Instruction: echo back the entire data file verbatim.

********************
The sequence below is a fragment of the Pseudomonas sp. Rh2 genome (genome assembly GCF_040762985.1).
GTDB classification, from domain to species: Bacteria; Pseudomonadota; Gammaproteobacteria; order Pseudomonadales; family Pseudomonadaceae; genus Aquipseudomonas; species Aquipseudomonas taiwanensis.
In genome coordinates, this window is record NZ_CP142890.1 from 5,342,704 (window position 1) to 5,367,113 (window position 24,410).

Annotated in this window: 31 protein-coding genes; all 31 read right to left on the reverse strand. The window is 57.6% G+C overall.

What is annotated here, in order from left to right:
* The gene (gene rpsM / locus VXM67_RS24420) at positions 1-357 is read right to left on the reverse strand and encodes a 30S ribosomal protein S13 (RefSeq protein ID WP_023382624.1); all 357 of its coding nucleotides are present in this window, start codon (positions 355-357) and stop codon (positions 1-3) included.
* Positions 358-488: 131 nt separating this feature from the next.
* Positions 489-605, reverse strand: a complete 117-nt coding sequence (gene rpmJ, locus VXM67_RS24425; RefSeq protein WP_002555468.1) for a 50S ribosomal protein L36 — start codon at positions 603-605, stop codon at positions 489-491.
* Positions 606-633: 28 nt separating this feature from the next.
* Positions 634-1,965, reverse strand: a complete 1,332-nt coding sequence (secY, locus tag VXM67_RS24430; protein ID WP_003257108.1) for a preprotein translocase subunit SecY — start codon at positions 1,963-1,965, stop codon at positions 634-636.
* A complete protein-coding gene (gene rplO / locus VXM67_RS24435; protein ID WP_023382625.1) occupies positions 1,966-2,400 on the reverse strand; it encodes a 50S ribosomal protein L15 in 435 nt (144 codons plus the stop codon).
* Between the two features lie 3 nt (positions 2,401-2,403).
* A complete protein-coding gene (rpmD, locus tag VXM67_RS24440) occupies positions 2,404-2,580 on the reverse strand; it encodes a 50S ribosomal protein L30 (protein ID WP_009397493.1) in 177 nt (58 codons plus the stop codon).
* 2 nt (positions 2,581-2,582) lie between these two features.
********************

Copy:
The sequence below is a fragment of the Pseudomonas sp. Rh2 genome (genome assembly GCF_040762985.1).
GTDB classification, from domain to species: Bacteria; Pseudomonadota; Gammaproteobacteria; order Pseudomonadales; family Pseudomonadaceae; genus Aquipseudomonas; species Aquipseudomonas taiwanensis.
In genome coordinates, this window is record NZ_CP142890.1 from 5,342,704 (window position 1) to 5,367,113 (window position 24,410).

Annotated in this window: 31 protein-coding genes; all 31 read right to left on the reverse strand. The window is 57.6% G+C overall.

What is annotated here, in order from left to right:
* The gene (gene rpsM / locus VXM67_RS24420) at positions 1-357 is read right to left on the reverse strand and encodes a 30S ribosomal protein S13 (RefSeq protein ID WP_023382624.1); all 357 of its coding nucleotides are present in this window, start codon (positions 355-357) and stop codon (positions 1-3) included.
* Positions 358-488: 131 nt separating this feature from the next.
* Positions 489-605, reverse strand: a complete 117-nt coding sequence (gene rpmJ, locus VXM67_RS24425; RefSeq protein WP_002555468.1) for a 50S ribosomal protein L36 — start codon at positions 603-605, stop codon at positions 489-491.
* Positions 606-633: 28 nt separating this feature from the next.
* Positions 634-1,965, reverse strand: a complete 1,332-nt coding sequence (secY, locus tag VXM67_RS24430; protein ID WP_003257108.1) for a preprotein translocase subunit SecY — start codon at positions 1,963-1,965, stop codon at positions 634-636.
* A complete protein-coding gene (gene rplO / locus VXM67_RS24435; protein ID WP_023382625.1) occupies positions 1,966-2,400 on the reverse strand; it encodes a 50S ribosomal protein L15 in 435 nt (144 codons plus the stop codon).
* Between the two features lie 3 nt (positions 2,401-2,403).
* A complete protein-coding gene (rpmD, locus tag VXM67_RS24440) occupies positions 2,404-2,580 on the reverse strand; it encodes a 50S ribosomal protein L30 (protein ID WP_009397493.1) in 177 nt (58 codons plus the stop codon).
* 2 nt (positions 2,581-2,582) lie between these two features.